LeBron James has accomplished more for social justice causes than almost any other athlete on Earth. He has spoken out in favor of gun control, started an organization dedicated to expanding voting rights, and even founded a school in Akron. Yet, if there's any modern athlete that has done more to advance the cause for African Americans in the United States, it is Colin Kaepernick.
The former San Francisco 49ers quarterback has become an icon for kneeling during the national anthem ahead of games as a form of peaceful protest against police brutality, and that movement spread like wildfire in his wake. Practically the entire NFL knelt during Week 3 of the 2017 season, and while the NBA had previously been devoid of such protests, all four teams that played on Thursday knelt during the anthem. That included, for the first time in his career, James, who said after his win over the Los Angeles Clippers that he hoped Kaepernick was proud.
"I hope we made Kaep proud," LeBron began. "I hope we continue to make Kaep proud. Every single day I hope I make him proud on how I live my life, not only on the basketball floor, but off the floor. I want to always speak out against things that I feel like are unjust. I always want to be educated on things and go about it that way.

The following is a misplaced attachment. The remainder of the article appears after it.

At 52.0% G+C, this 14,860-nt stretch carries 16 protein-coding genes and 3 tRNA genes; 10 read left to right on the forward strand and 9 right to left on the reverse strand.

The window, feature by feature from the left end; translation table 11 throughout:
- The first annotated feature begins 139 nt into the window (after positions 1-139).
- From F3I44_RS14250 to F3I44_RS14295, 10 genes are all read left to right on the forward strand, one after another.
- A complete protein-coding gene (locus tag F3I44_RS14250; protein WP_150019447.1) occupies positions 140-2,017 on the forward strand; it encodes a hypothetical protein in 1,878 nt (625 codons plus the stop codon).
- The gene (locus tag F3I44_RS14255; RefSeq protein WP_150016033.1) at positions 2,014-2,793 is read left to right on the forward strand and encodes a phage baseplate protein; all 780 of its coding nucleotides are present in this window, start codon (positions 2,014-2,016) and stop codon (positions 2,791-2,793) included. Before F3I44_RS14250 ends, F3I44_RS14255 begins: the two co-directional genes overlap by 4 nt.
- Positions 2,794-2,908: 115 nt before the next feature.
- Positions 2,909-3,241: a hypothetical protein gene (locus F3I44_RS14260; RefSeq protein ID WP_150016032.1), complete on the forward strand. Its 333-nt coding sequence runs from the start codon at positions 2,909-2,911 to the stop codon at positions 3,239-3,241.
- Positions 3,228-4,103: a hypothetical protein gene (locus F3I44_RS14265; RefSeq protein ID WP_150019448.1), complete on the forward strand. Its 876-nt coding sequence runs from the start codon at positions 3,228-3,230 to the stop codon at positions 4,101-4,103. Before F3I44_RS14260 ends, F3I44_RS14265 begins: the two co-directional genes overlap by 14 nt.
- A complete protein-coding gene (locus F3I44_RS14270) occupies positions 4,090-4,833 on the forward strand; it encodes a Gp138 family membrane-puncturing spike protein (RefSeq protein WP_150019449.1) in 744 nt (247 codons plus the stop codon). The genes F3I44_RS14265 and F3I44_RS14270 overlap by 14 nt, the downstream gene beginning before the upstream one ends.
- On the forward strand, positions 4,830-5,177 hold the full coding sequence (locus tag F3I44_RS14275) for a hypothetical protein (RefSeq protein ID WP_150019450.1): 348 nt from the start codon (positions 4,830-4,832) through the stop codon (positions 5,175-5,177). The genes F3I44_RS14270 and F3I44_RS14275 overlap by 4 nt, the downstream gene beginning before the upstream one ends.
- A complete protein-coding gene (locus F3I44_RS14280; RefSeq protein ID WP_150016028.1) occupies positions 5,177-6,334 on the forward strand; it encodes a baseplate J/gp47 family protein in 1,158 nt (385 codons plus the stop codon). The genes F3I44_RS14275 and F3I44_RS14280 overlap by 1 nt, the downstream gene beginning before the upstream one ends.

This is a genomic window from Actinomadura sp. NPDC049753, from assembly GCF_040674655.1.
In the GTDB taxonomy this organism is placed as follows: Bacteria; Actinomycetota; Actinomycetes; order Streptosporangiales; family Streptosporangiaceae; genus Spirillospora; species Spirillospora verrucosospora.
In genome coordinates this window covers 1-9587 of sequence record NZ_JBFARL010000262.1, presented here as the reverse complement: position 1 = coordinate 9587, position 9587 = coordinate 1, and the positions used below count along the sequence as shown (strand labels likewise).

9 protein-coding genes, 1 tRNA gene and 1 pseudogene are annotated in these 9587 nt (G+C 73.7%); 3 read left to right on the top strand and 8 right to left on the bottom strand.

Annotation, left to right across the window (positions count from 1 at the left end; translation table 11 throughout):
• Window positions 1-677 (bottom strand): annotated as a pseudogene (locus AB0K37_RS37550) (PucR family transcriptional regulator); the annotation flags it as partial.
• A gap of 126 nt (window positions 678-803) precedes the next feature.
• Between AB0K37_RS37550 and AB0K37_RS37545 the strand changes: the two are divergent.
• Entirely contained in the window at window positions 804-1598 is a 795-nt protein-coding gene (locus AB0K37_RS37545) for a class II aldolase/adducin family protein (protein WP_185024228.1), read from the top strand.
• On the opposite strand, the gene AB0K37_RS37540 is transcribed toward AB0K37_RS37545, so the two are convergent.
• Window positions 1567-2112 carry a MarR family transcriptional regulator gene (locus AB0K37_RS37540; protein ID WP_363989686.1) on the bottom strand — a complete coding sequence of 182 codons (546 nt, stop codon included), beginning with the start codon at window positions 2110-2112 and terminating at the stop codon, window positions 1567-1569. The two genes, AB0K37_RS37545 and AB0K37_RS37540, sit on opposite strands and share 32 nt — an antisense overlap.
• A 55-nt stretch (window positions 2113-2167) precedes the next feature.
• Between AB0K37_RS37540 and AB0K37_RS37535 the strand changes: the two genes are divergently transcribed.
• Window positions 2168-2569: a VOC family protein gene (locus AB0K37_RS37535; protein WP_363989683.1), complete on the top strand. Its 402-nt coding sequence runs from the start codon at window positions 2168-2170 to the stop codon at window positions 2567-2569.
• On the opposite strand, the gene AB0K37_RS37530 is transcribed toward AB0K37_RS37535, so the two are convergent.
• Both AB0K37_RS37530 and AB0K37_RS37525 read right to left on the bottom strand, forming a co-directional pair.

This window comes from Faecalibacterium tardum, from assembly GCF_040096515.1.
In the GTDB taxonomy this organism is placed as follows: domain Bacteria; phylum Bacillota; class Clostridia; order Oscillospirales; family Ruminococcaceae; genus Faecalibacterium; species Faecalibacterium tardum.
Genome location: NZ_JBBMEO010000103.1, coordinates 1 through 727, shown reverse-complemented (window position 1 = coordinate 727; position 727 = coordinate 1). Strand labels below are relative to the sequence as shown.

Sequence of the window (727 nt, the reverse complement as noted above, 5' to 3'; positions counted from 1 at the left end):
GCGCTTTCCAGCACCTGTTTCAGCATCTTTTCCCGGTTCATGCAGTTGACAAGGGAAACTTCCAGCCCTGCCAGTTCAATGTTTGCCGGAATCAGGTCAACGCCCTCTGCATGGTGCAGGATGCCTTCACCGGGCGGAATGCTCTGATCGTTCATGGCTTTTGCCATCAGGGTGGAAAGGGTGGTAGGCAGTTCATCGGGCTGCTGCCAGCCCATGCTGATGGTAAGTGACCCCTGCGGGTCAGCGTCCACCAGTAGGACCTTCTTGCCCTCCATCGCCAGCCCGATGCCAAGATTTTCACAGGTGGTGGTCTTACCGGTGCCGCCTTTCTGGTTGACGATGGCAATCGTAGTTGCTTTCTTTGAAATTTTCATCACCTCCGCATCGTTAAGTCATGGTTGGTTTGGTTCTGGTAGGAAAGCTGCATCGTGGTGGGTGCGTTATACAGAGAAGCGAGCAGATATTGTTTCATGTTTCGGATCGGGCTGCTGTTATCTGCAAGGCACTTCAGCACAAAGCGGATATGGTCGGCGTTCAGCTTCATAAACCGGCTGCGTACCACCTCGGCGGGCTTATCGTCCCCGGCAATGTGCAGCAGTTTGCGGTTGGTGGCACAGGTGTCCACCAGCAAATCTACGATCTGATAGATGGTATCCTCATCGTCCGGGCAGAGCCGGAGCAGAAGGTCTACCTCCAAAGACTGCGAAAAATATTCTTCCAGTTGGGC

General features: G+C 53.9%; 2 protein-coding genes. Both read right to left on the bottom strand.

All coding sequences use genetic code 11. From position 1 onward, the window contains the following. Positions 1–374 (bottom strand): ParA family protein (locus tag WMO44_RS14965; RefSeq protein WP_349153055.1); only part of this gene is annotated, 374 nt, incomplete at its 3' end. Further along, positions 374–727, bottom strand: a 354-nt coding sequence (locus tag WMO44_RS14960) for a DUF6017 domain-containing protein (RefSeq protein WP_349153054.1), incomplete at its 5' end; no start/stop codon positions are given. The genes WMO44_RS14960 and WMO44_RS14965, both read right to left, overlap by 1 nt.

Kaep was someone who stood up when times weren't comfortable, when people didn't understand, people refused to listen to what he was saying. If you go back and go look at any of his postgame interviews when he was talking about why he was kneeling, it had absolutely nothing to do with the flag. It had absolutely nothing to do with the soldiers, the men and women that keep our land free. He explained that, and their ears were closed, people never listened, they refused to listen, but I did. A lot of people in the black community did listen, and we just thank for him sacrificing everything that he did to put us in a position today, even years later, to be able to have that moment like we did tonight."
Social justice has been at the forefront of the NBA's resumed season, with players wearing approved messages on the backs of their jerseys and the words "Black Lives Matter" prominently painted onto the court. Thursday's actions only furthered that statement. Both the NBA and the country have a long way to go before achieving racial justice, but what happened on Thursday was another small step in the right direction.